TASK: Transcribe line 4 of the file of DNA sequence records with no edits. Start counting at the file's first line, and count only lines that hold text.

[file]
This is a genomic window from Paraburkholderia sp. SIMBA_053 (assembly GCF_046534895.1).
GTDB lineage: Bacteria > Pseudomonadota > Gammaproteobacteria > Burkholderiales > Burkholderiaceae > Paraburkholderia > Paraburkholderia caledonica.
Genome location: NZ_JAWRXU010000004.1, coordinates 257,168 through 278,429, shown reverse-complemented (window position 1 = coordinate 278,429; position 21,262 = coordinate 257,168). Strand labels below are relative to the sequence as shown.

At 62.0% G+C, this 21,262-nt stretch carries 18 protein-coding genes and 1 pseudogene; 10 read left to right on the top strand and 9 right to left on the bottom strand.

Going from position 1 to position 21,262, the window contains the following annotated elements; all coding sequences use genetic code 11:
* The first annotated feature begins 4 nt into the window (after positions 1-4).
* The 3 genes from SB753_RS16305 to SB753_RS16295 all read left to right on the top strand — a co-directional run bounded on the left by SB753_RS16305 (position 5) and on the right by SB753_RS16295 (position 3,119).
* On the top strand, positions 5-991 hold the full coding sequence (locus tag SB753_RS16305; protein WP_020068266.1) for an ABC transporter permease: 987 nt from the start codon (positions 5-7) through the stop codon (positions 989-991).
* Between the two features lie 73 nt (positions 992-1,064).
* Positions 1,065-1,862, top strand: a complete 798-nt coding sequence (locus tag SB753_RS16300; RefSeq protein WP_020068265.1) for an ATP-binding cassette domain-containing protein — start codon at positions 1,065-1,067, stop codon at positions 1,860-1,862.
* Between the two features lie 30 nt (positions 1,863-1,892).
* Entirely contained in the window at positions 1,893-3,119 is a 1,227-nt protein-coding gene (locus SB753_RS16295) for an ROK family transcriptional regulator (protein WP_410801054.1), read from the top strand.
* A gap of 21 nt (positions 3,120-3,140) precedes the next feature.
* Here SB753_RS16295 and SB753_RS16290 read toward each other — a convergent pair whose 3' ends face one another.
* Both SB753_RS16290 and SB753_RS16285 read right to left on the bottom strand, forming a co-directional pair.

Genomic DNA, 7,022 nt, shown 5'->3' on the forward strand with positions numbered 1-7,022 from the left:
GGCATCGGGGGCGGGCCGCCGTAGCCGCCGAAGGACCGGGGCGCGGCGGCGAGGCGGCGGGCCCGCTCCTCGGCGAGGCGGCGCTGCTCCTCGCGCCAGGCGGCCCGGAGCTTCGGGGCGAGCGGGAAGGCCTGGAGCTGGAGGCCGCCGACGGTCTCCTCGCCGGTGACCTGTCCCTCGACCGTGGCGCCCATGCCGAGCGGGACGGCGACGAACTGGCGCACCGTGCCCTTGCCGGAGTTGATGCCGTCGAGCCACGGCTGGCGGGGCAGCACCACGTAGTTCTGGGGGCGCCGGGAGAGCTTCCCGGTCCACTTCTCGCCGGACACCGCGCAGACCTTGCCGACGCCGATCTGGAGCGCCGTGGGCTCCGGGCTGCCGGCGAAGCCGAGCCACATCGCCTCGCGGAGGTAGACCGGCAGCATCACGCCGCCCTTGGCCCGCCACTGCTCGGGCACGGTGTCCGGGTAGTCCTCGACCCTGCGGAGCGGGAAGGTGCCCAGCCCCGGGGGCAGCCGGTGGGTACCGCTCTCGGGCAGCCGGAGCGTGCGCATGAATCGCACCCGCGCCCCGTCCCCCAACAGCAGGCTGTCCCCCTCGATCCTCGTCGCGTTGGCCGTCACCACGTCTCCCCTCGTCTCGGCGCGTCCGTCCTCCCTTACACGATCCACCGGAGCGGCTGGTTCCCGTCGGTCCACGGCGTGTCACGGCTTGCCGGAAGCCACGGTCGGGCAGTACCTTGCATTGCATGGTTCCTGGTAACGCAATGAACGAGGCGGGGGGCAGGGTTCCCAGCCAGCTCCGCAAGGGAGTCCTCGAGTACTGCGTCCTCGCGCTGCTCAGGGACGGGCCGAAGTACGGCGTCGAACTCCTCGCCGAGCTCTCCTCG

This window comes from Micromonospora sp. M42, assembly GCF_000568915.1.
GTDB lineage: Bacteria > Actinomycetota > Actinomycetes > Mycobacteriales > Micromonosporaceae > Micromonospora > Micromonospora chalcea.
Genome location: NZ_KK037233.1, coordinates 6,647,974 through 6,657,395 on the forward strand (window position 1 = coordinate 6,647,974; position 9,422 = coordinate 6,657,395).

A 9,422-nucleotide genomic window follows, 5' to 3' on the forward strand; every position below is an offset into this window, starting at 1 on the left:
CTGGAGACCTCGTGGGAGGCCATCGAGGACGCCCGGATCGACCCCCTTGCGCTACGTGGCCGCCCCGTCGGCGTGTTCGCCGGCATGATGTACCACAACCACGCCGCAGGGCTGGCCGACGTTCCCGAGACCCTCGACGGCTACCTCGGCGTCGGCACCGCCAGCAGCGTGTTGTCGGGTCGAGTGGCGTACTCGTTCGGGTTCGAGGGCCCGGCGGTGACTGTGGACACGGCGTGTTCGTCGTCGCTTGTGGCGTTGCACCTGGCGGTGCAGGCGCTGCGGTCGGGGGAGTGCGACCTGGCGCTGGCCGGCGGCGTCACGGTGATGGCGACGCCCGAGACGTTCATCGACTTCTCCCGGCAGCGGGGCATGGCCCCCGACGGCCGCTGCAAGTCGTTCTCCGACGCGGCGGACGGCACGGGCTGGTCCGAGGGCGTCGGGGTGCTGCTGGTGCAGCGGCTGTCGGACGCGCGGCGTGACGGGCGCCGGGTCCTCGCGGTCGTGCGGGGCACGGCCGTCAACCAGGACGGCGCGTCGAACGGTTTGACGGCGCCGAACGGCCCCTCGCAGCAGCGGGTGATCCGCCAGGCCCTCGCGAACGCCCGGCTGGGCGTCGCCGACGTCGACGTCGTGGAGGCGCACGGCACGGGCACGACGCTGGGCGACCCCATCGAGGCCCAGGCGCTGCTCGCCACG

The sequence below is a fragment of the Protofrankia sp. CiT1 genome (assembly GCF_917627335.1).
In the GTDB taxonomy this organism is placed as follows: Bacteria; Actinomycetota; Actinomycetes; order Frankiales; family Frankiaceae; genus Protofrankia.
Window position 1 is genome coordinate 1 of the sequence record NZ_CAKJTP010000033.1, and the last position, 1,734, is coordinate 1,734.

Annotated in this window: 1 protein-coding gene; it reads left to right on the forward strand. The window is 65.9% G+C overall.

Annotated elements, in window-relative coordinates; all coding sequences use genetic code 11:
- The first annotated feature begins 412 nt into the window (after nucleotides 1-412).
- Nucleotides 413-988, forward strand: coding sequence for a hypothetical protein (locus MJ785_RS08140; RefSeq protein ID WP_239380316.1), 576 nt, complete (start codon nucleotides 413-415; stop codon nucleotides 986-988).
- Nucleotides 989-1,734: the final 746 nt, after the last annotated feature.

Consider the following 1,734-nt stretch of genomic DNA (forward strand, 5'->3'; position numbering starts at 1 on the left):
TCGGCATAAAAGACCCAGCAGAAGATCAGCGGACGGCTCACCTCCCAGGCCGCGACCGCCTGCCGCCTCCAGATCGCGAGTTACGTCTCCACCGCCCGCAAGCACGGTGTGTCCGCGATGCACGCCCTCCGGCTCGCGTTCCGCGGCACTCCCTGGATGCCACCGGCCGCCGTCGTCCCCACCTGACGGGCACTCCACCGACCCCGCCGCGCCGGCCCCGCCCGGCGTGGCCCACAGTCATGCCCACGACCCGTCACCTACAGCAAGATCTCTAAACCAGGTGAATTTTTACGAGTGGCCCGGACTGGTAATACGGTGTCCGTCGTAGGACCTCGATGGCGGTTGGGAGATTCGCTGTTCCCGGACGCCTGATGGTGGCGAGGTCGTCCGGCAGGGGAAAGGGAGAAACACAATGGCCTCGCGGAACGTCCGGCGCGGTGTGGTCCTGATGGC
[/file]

At 62.0% G+C, this 21,262-nt stretch carries 18 protein-coding genes and 1 pseudogene; 10 read left to right on the top strand and 9 right to left on the bottom strand.